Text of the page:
Forming a tree from recycled newspaper, Shirley’s art has become more and more “abstract” yet appealing as her vision continues to deteriorate.

By Joan Ellison, Guest contributor

Shirley Ralston didn’t really like art when she was in elementary school. It was fun, but her work was never put up on the bulletin board with the “best” art.

All she remembers from her secondary school art classes was soap carving. None of it was very creative.

However, creative is exactly the word to describe Shirley’s work that is on display at the Pelican Rapids Public Library through the months of June and July.

Although Shirley’s formal training in art is only a few classes from Charles Beck and Carolyn Borgen, her creativity is boundless and fascinating. “We have this acorn shell, what can we do with it?”

Over the years, Shirley has made porcelain dolls, stained glass windows, fabric dolls, and marionettes. She has painted in water color and acrylic, sculpted paper, clay and fabric, and created hand-made books. Shirley’s art changed as she taught herself new techniques. Her art also changed as her vision deteriorated. When she was 57, Shirley was diagnosed with macular degeneration.

“When I was out walking, light poles didn’t look straight,” she said. “I’ll never go completely blind,” she explained, “but I might as well be. I can’t focus on things, it’s like walking around with Vaseline on my glasses.”

Her vision has progressively worsened, but she kept making art.

“It’s in you; the ideas are still there, the ideas are in my head but I can’t carry it through.”

One year when Shirley was decorating her Christmas tree she found a box of angels that she had made from clay and fabric. She wondered if she could still make them. She couldn’t see them well enough to copy them, but her fingers knew what to do. “I could make the shoes. With clay you can feel if you are doing it right.” She could no longer see well enough to paint their faces so she poked three holes in the clay for eyes and mouth and glued old denim fabric around their legs for jeans. Shirley created a “Feet of Clay” choir.

She has been fascinated with marionettes since second or third grade when she saw a marionette show at school.

“I wanted a marionette so bad,” she said. Years later, Shirley began creating her own marionettes out of wood, clay, fabric and string. “Most marionettes are ugly and imaginative,” She explained, “they have character.” Shirley’s are definitely ugly, but each one is unique and their character shouts out at you. As her vision changed she stopped putting irises in their eyes, and then finally stopped making them altogether.

Shirley created a series of clay dolls during the time she spent visiting her mother at the nursing home. She named each one. The personalities of the dolls overwhelmed their crippled old bodies through the expressions on their wrinkled faces and the accessories Shirley gave them – a bit of lace, a fishing pole, a red hat, a golf club. Each one looked real.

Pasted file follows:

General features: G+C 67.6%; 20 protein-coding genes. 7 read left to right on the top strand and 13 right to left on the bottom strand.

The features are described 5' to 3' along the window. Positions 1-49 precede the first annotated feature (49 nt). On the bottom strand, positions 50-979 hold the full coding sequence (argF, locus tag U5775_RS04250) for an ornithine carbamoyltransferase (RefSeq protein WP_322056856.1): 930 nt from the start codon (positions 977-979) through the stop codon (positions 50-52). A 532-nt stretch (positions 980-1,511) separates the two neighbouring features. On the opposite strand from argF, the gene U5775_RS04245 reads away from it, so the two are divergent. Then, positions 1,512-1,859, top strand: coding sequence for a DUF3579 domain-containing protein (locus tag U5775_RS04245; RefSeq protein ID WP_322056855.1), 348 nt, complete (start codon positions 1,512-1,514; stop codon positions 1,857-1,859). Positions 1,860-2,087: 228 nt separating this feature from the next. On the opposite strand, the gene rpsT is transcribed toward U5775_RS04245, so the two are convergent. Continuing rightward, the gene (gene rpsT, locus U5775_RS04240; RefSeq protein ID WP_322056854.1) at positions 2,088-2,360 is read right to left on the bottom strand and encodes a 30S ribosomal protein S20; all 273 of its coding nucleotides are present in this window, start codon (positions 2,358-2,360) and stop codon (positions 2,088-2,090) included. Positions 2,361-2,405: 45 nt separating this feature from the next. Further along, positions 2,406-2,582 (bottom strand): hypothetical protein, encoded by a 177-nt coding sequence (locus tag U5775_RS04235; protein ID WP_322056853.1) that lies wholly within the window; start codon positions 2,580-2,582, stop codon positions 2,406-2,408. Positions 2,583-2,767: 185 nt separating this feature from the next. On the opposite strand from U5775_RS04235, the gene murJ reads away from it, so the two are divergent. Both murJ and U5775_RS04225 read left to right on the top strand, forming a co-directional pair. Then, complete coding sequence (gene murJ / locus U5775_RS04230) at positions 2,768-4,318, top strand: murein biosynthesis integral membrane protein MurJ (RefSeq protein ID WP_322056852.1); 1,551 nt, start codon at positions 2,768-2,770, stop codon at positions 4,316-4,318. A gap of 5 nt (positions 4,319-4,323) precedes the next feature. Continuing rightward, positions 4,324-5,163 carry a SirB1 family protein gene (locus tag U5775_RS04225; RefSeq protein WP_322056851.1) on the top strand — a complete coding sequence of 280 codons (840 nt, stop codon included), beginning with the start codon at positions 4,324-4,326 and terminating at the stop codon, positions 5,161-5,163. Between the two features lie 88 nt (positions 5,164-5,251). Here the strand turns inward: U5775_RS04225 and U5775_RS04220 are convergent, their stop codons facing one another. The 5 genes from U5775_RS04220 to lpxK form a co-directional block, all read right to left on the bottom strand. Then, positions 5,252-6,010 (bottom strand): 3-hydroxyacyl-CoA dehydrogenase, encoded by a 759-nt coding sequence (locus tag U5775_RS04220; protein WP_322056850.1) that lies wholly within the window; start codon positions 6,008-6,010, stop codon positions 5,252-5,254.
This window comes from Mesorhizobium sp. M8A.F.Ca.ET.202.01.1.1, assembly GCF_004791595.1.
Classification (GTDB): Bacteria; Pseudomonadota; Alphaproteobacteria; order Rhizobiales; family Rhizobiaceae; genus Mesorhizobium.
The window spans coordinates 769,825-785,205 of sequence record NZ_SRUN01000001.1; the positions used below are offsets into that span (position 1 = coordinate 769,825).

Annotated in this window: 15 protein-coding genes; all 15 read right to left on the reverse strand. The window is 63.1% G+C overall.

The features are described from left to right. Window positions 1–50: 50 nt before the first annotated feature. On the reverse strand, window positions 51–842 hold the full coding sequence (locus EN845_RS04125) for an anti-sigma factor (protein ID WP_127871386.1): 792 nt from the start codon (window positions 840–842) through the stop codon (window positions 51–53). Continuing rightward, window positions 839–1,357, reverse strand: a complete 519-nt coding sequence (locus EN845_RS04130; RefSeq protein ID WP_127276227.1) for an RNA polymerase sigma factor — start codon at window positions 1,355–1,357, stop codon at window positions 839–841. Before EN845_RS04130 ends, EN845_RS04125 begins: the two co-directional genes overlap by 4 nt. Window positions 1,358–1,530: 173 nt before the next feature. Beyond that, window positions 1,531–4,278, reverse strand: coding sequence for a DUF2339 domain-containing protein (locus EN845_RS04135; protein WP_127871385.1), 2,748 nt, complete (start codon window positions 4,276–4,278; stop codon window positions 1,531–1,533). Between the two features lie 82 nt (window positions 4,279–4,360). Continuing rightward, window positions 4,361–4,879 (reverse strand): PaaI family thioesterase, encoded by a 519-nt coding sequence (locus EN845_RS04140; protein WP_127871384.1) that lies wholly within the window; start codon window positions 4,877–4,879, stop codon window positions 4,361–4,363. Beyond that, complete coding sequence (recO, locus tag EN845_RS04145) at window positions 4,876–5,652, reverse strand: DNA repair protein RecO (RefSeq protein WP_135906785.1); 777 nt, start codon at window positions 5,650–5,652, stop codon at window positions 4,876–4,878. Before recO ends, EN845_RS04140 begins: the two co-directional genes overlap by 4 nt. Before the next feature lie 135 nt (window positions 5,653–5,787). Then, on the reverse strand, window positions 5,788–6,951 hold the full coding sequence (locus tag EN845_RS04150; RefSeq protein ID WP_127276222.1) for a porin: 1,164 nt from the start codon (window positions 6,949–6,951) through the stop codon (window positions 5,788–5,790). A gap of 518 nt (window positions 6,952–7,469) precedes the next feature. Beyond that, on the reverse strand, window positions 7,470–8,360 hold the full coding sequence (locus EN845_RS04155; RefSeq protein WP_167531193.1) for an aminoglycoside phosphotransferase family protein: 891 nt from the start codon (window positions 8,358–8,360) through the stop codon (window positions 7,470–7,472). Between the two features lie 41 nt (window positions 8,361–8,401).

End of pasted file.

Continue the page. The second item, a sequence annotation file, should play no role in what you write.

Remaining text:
“I wish I could see how I look,” Shirley said. She is losing her color vision and always wears black socks so she doesn’t have to try to match them to her clothes. And yet, she always looks beautiful. any people don’t realize that she is nearly blind and sometimes the ones who do don’t interact with her like they used to. She recognizes many people by their size, shape, walks and voices. But sometimes she guesses wrong and then people are embarrassed.

“I like it when people tell me who they are,” she said. Shirley has given up driving and reading (she listens to audiobooks from the State Library for the Blind and Physically Handicapped), but she hasn’t given up her art, she keeps finding new ways to express her ideas.

“There are things I could do last year that I can’t do now – that’s the scary part,” she said. “I was feeling newspaper, thinking this feels kind of like paper birch, it’s black and white, I wonder if I could make a tree.” She tears strips from the Pelican Press and creates birch trees which she frames and sells at the Mercantile On Main, of which she is a founding partner.

As her vision deteriorates, Shirley’s art has become more abstract.

“I have all these little containers with all this stuff in it. Out walking, I find sticks – kind of cool shapes.” She laughed. “I have buckets of sticks. It keeps me sane.” Shirley has incorporated sticks into her newest pieces, collages of paper, paint and found objects which are on display at the library and also available at the Mercantile on Main.

Over the years, Shirley’s artistic pieces have ranged from precision work on her porcelain dolls and stained glass windows, to abstract collages of sticks, paper and paint. Each one of them is her way of carrying out the ideas that she can see in her head.